iTHEMS Weekly News Letter

Event Schedule

Events for the 3rd week of April 2021


The iTHEMS Colloquium and three iTHEMS seminars are scheduled for next week (red). If you are interested, you can also attend the other seminars (blue). And don't forget about the iTHEMS Starter Meeting today! (April 9, 12:30-)

Tuesday, April 13, 16:00- Math-Phys Joint Seminar
Wednesday, April 14, 17:00- Quantum Matter Seminar
Thursday, April 15, 10:00- iTHEMS Biology Seminar (TBD)
Friday, April 16, 13:30- iTHEMS Colloquium


Dr. Tomoki Ozawa thumbnail
Prof. Hidetoshi Nishimori thumbnail

Tomoki Ozawa and Hidetoshi Nishimori received the FY2021 MEXT Commendation for Science and Technology


The Ministry of Education, Culture, Sports, Science and Technology (MEXT) announced the recipients of the FY2021 Commendation for Science and Technology.

Our colleague Tomoki Ozawa (Associate Prof. at AIMR in Tohoku Univ. and iTHEMS visiting scientist) received "Commendation for Science and Technology: the Young Scientists' Award" in recognition of his outstanding research achievements in the theoretical studies of topological physics in atomic and photonic systems.

Our colleague Hidetoshi Nishimori (Specially Appointed Professor, Tokyo Institute of Technology, and iTHEMS senior visiting scientist) received "Commendation for Science and Technology: Prize for Science and Technology" in recognition of his outstanding research achievements in developing the fundamental theory of quantum annealing.

Seminar Report

Math Seminar by Dr. Wataru Kai on March 22, 2021


On March 22, the last iTHEMS Math seminar in FY 2020 was held. This time, we invited Wataru Kai from Tohoku University.

The title of the talk was “The Green-Tao theorem for number fields”. The main topic of the talk was his recent joint work with his collaborators about the Green-Tao theorem and its generalization.

In the first part, he explained the historical background and the technology behind the proof of the Green-Tao theorem, which asserts that there are arbitrarily long arithmetic progressions of prime numbers. In the second part, he introduced algebraic numbers and algebraic integers, which generalize rational numbers and integers, respectively, and he explained how we can generalize the Green-Tao theorem to this situation. For example, if we think of numbers of the form a+b\sqrt{5}, these are algebraic numbers. Plotting them on the ab-plane, each of the numbers corresponds to a lattice point. We can draw a “shape” by choosing finite number of those lattices. Then, the generalized Green-Tao theorem asserts that, by applying scaling and parallel translation, we can make all of the chosen lattice points correspond to prime elements simultaneously. Here, prime element is a generalization of prime number in the world of algebraic numbers. He also explained that at some point of the proof of the generalized Green-Tao theorem, a classical technique well-known to algebraic number theorists plays a fundamental role.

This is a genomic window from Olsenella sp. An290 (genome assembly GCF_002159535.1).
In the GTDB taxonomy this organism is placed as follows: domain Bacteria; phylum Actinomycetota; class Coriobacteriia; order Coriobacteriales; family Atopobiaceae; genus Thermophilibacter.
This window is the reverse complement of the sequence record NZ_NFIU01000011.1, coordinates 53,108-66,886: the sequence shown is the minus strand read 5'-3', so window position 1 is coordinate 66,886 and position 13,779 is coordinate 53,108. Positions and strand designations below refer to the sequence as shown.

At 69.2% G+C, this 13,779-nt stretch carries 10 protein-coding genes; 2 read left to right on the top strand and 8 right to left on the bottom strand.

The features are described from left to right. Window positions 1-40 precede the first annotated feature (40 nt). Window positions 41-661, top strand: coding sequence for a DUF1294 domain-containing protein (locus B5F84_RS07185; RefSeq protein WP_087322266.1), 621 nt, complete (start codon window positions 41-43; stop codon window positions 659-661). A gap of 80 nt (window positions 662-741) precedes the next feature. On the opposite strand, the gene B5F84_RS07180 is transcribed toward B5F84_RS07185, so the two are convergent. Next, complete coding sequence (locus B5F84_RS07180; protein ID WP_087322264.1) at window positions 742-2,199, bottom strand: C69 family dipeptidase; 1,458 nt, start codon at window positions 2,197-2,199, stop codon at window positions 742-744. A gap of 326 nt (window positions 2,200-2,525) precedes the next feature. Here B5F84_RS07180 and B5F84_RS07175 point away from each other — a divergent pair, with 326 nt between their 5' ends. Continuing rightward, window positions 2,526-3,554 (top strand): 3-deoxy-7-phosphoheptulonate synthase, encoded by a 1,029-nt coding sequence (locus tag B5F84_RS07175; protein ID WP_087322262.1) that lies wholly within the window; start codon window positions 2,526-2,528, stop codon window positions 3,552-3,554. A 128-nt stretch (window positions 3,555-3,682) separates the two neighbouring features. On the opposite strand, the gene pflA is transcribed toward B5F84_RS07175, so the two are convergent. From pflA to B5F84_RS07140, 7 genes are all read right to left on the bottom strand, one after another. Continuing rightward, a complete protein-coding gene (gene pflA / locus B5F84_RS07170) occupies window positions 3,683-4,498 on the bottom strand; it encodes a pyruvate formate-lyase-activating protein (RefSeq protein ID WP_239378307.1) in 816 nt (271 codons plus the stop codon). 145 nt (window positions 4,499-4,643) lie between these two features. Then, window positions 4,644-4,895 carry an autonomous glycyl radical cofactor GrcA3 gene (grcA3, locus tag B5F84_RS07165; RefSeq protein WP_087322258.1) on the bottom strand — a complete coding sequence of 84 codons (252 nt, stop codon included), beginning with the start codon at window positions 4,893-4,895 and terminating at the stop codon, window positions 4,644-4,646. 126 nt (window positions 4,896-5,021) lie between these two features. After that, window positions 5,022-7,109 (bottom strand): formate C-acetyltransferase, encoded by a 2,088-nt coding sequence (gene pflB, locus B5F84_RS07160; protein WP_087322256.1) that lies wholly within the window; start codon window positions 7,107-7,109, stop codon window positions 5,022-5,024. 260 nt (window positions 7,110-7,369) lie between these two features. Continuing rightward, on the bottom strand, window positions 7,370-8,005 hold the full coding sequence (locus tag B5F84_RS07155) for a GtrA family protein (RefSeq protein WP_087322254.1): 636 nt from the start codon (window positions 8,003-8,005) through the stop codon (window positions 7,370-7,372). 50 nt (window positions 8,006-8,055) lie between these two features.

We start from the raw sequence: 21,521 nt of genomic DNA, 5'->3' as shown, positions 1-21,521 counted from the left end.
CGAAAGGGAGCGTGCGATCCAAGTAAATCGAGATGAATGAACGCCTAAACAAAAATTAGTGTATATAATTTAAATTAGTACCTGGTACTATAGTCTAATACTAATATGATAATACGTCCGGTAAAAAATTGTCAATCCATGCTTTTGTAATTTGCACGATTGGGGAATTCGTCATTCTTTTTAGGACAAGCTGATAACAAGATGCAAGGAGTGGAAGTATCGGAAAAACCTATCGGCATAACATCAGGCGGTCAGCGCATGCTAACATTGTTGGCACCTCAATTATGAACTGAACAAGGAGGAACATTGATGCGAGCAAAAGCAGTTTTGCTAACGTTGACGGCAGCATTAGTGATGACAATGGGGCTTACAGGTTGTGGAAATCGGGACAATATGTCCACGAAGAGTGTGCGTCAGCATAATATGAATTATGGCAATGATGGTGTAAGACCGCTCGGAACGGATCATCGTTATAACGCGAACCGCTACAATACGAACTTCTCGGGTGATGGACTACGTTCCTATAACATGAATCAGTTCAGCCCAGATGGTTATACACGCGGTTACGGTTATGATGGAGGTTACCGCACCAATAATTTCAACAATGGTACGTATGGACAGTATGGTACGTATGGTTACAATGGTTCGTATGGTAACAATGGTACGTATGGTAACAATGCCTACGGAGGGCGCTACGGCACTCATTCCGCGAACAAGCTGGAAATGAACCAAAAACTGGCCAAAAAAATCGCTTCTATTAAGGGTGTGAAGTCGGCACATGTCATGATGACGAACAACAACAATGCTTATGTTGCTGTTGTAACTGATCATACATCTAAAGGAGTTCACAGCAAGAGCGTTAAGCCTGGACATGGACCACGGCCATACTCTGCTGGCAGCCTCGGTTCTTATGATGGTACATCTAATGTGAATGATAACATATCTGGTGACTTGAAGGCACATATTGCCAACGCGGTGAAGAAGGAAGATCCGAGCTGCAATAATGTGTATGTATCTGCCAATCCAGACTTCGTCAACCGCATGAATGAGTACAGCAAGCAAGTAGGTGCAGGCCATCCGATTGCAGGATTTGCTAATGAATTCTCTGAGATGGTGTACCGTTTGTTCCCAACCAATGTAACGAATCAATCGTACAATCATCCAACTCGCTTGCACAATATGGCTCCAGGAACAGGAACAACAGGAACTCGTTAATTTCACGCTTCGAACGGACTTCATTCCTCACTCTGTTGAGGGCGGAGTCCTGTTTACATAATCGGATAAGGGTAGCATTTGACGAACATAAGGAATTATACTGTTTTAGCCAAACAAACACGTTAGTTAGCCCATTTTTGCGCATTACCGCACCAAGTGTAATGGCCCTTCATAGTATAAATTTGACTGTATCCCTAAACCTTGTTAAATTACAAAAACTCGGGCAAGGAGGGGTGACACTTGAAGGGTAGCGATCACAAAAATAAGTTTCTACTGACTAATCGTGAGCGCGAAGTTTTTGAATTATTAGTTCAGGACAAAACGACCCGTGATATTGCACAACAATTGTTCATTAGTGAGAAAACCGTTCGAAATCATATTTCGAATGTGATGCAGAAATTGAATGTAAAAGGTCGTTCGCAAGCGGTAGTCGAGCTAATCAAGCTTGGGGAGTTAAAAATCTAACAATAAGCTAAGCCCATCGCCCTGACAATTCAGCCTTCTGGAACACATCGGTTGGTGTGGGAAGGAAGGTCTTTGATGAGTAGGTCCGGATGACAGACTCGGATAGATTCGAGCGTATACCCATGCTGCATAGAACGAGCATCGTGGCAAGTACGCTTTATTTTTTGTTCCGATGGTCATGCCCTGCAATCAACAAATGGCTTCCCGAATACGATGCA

Reported by Hiroyasu Miyazaki

Upcoming Events


Math-Phys Joint Seminar

Self-adjoint extension in quantum mechanics and non-Rydberg spectra of one-dimensional hydrogen atom

April 13 at 16:00 - 18:10, 2021

Prof. Takuju Zen (Professor, School of Environmental Science and Engineering, Kochi University of Technology)

We offer a beginner’s guide to the functional-analytical techniques in quantum mechanics, and cover its application to the 1D Coulomb problem. It is shown that the wave function at the diverging point of the Coulomb potential is mathematically described by three-parameter family of generalized connection conditions. A scheme is devised to physically implement the generalized conditions, which provides the way to experimentally realize non-Rydberg spectra in 1D Hydrogen atom.

Part 1, Self-adjoint extension of Hilbert space operator
Part 2, 1D Coulomb problem

Venue: via Zoom

Event Official Language: English


Quantum Matter Seminar

What "Holography" is and how to use it

April 14 at 17:00 - 18:15, 2021